And yet, it also states, entailing sectarian science-exterior ideas and goals: "naturopathic medicine is heir to the vitalistic tradition of medicine in the Western world, emphasizing the treatment of disease through the stimulation, enhancement, and support of the inherent healing capacity of the person. Methods of treatments are chosen to work with the patient’s vital force [...] it is these principles that distinguish the profession from other medical approaches: [#1] the healing power of nature, vis medicatrix naturae: the body has the inherent ability to establish, maintain, and restore health. The healing process is ordered and intelligent; nature heals through the response of the life force. The physician’s role is to facilitate and augment this process [...#3] first, do no harm, primum no nocere: illness is a purposeful process of the organism. The process of healing includes the generation of symptoms, which are, in fact, an expression of the life force attempting to heal itself. Therapeutic actions should be complimentary to and synergistic with this healing process. The physician’s actions can support or antagonize the actions of the vis medicatrix naturae [...] the healing power of nature: nature acts powerfully through healing mechanisms in the body and mind to maintain and restore health. Naturopathic medicine restores and supports these inherent healing systems when they have broken down."

Or shall we say 'metaphysician'!

State-endorsed: science subset nonscience commerce, falsely labeled all science.

Cash registers are standing by.

And again I repeat: "scientific illiteracies, a quite selective knowledge of the history of the central premises of modern life science, blatant absurdities and junk-thought bone-headed irrationality."

This is a very inappropriate use of the label science, and licensed falsehood marches on.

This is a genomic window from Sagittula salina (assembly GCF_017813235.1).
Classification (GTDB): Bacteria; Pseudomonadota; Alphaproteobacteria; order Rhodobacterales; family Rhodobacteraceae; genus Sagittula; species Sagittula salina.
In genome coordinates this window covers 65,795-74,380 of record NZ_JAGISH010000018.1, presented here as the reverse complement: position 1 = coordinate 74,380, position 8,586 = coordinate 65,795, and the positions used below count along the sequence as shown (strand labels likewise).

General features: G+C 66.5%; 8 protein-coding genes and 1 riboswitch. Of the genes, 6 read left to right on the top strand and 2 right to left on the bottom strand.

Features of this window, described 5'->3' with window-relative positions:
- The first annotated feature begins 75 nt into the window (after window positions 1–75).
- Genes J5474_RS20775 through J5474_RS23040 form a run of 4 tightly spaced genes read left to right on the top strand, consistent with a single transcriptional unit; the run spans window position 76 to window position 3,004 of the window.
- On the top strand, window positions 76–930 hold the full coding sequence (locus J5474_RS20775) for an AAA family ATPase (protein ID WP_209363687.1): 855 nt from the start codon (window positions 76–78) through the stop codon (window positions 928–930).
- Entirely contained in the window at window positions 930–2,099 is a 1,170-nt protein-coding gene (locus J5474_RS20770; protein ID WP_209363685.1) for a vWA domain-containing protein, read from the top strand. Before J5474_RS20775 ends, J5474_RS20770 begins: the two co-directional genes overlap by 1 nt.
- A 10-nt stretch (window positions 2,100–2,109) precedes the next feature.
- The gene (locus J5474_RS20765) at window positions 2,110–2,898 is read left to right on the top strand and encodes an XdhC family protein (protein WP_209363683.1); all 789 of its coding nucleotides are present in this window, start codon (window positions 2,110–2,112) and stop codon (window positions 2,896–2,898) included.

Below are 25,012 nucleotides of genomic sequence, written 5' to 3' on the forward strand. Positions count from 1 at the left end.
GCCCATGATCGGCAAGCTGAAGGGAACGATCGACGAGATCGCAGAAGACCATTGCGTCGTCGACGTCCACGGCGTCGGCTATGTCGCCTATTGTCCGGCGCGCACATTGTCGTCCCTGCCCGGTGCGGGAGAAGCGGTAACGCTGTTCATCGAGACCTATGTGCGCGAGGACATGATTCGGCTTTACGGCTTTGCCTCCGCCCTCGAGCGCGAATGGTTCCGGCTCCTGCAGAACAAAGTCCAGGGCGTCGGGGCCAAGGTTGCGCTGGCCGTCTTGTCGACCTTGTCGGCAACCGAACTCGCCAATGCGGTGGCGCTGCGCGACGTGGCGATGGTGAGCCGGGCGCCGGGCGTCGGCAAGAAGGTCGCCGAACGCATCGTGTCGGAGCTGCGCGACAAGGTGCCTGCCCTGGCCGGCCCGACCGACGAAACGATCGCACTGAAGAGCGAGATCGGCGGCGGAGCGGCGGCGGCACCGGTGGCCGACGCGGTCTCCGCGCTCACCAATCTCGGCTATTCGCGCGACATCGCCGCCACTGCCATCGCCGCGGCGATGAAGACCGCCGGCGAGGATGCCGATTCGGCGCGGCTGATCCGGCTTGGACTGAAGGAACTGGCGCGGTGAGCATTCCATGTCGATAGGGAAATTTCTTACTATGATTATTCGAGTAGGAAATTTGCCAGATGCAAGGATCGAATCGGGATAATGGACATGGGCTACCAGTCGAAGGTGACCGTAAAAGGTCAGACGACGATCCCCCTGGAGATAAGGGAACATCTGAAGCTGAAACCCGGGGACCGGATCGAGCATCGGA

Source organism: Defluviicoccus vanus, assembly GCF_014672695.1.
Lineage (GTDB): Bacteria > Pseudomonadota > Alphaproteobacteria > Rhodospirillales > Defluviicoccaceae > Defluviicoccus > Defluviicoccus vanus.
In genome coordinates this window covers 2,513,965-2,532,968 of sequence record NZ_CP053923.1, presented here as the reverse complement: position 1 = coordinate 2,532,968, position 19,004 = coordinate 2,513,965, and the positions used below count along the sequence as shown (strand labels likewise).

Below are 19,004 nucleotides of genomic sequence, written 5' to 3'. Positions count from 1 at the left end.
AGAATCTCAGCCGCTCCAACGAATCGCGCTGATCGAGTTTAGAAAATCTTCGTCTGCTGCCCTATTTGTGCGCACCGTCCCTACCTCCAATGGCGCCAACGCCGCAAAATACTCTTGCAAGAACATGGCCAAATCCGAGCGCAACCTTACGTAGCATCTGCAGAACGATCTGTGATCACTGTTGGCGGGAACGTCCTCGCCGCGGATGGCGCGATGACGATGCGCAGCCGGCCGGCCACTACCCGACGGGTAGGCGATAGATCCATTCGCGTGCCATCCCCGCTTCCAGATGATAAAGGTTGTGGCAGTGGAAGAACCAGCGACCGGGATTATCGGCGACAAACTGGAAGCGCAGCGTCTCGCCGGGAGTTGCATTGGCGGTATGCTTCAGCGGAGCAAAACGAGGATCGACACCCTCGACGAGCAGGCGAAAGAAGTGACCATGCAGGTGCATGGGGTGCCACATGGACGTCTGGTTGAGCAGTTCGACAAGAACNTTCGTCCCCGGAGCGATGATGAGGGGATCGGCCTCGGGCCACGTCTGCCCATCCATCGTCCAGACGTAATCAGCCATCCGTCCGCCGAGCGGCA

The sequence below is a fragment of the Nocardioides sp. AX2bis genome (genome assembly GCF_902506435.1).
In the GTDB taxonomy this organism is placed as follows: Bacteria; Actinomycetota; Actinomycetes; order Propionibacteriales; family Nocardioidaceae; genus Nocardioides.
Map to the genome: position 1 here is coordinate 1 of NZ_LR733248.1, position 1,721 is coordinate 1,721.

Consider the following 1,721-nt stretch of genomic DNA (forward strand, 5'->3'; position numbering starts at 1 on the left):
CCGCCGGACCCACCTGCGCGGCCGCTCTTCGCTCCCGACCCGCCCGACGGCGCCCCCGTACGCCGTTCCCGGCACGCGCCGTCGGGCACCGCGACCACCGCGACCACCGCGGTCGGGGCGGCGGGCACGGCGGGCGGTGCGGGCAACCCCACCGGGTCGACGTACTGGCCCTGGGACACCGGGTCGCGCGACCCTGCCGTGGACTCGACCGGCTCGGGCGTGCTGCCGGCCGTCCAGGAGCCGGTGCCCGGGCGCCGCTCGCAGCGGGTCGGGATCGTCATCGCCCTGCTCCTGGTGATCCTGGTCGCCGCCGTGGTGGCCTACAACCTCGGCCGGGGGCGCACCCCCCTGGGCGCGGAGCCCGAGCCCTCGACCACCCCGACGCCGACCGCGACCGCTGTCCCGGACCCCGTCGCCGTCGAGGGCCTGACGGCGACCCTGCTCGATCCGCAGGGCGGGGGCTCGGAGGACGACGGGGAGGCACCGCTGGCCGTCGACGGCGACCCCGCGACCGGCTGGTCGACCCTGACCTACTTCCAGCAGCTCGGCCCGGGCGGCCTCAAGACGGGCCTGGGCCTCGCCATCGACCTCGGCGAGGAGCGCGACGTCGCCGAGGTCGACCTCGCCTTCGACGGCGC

My biggest question is: why would a state become an accomplice to all this falsehood?

The Naturopathy Chapter of 
"Fundamentals of Complementary and Alternative Medicine" 1996
In the 1996 version, solely authored by Old Science-Based Joe, the naturopathy chapter has 35 instances of the root 'scien'.

i.
The biggest of broadest science statements includes: "in 1978, the John Bastyr College of Naturopathic Medicine later renamed Bastyr University was formed in Seattle, Washington, by Joseph E. Pizzorno, Jr, ND, Lester E. Griffith, ND, William Mitchell, ND, and Sheila Quinn to teach science-based natural medicine […and speaks of] an appreciation for the appropriate use of science [p.171]."

This parallels my citation from the AANP-Alliance in the first half of this podcast episode -- which Bastyr was a member of, and NCNM ND Pizzorno's alma mater was a member of -- when they quite untruthfully told us a naturopath is "the modern day science-based primary care doctor."

Ah, the appropriateness of posing nonscience as science...

ii.

Another of Old Science-Based Joe's broad statements includes: "naturopathic medicine, as well as the entire concept of natural medicine, might appear to be an unscientific fad that will soon pass away. To the informed, it is clear that naturopathic medicine is at the forefront of the future of medicine. The scientific tools now exist to assess and appreciate many aspects of natural medicine [p.179]."

I would argue that, conversely, the 'entire concept of natural medicine' is an unscientific fad to the informed, as it is an unnecessary 'thought diffusion by way of a vague and useless marketing label, natural'.

I'd also argue that the scientific tools have existed for several decades and a few hundred years which easily demarcate certain essential aspects of naturopathy as nonscience though the NDs have bundled-up such stuff in the category "science-based natural medicine."

iii.

Another very broad science statement is: "the most comprehensive compilation of the scientific documentation of naturopathic philosophy and therapies can be found in A Textbook of Natural Medicine [...] this two volume set is updated on a regular basis and now comprises over 200 chapters and references over 10,000 citations from the peer reviewed scientific literature [p.179]."

That is an ND Pizzorno co-edited text that will get a episode all to itself.

Really, the scientific documentation of naturopathy's science-exterior ideas and methods?

Where is the Nobel?

iv.